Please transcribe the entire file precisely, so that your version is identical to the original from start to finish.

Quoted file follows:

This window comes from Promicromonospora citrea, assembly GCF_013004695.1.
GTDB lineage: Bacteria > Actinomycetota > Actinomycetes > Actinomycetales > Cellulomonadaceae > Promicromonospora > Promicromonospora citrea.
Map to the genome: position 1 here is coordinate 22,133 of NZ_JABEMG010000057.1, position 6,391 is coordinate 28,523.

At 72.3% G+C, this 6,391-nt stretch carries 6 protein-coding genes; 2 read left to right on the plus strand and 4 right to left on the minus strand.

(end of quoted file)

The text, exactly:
This window comes from Promicromonospora citrea, assembly GCF_013004695.1.
GTDB lineage: Bacteria > Actinomycetota > Actinomycetes > Actinomycetales > Cellulomonadaceae > Promicromonospora > Promicromonospora citrea.
Map to the genome: position 1 here is coordinate 22,133 of NZ_JABEMG010000057.1, position 6,391 is coordinate 28,523.

At 72.3% G+C, this 6,391-nt stretch carries 6 protein-coding genes; 2 read left to right on the plus strand and 4 right to left on the minus strand.